The discovery period in ITC investigations is short compared to that in district court and is typically concluded in four to six months. Thus, it becomes crucial for parties at the ITC to anticipate discovery requests seeking materials that may be time-consuming and expensive to compile, such as sample or prototype products. As shown in Windshield Wipers, producing fewer samples than were requested and arguing that such samples are representative or cumulative of other relevant products or versions may not be a successful strategy, particularly for a complainant.

In Windshield Wipers, Respondents Trico Products Corporation and Trico Componentes SA de CV (collectively, Trico) filed a motion to compel complainants Federal-Mogul Corporation and Federal-Mogul SA (collectively, Federal-Mogul) to produce sample wiper blades, including prior art blades, responsive to certain of Trico’s requests for production. Trico argued that it was entitled to discovery of the prior art wiper blades because Federal-Mogul admitted in discovery responses that it created, manufactured, and sold wipers with detachable spoilers before the claimed priority date of the patent-in-suit.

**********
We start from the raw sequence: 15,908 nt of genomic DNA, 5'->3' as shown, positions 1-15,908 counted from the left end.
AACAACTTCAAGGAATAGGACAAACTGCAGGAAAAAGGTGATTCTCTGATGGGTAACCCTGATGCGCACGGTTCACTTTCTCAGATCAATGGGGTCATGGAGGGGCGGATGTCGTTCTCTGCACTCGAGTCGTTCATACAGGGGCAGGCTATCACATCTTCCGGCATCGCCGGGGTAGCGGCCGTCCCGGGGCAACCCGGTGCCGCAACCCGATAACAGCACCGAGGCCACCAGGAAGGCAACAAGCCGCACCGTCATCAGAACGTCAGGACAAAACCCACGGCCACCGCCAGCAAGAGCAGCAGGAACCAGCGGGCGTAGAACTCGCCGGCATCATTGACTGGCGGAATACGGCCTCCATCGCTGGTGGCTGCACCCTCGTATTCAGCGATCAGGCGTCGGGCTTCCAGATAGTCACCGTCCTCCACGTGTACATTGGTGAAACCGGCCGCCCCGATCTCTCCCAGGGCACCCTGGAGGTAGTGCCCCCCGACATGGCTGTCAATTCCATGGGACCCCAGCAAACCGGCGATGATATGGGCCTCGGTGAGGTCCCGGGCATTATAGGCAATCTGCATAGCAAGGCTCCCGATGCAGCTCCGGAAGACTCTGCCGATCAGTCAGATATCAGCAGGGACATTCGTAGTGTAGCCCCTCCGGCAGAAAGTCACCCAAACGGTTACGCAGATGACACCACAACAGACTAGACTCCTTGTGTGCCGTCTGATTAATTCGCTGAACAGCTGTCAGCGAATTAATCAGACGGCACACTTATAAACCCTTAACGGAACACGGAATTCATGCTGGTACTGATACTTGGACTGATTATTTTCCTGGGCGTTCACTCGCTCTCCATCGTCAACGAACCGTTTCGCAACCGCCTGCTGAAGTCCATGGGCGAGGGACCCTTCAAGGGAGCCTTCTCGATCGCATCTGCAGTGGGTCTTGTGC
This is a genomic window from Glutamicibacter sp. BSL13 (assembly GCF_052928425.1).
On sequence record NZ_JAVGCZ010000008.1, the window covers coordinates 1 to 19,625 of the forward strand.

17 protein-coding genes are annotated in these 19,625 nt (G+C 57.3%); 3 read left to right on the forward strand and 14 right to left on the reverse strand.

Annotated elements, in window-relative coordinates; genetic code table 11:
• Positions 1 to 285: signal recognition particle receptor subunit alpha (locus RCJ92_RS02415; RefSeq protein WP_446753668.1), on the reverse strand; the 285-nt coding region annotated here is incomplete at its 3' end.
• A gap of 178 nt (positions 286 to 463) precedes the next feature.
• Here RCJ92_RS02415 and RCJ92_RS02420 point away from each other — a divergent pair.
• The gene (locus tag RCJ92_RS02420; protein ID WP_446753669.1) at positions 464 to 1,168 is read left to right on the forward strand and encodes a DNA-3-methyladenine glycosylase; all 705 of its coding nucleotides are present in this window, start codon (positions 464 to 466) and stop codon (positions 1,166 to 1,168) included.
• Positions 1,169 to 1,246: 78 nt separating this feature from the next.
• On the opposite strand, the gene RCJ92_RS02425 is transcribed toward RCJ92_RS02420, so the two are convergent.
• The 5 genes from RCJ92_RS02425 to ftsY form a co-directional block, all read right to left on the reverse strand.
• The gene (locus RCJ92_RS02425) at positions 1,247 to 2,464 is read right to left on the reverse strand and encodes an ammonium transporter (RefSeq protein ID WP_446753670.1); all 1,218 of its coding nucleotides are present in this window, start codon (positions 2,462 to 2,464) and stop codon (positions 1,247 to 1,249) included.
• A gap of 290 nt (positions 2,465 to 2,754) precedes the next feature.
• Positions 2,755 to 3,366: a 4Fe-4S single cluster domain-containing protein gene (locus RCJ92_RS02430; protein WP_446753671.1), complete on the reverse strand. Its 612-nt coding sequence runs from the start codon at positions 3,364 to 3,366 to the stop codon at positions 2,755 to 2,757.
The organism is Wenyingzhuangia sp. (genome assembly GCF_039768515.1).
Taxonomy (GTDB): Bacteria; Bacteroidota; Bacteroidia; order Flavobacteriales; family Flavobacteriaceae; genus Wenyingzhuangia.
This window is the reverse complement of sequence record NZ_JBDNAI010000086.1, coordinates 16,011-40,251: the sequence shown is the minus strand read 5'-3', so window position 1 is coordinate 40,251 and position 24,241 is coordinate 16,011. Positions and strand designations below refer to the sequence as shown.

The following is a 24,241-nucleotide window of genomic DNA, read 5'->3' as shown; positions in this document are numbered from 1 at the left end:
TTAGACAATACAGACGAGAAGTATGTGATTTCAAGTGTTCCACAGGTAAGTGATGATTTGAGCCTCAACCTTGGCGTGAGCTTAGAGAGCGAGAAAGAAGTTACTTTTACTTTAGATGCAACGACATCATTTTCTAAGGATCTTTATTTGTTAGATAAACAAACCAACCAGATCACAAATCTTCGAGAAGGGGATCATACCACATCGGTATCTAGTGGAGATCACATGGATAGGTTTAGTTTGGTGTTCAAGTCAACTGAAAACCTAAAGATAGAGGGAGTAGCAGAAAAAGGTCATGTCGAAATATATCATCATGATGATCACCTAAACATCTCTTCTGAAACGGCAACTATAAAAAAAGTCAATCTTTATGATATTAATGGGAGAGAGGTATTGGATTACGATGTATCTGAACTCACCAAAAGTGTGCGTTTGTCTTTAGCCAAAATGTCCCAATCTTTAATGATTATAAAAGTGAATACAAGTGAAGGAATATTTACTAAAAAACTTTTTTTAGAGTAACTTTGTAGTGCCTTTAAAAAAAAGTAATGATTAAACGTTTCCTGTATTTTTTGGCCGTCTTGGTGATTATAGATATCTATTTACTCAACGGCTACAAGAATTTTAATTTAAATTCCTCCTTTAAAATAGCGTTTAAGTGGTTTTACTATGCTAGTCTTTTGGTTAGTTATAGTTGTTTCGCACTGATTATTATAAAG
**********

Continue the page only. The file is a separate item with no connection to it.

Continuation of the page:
Federal-Mogul opposed the motion and argued that Trico already had samples of the X6, X5, X3, and J family blades, or that samples of the blades were made available for inspection. Additionally, Federal-Mogul contended that earlier versions of the wiper blades were not relevant to the investigation.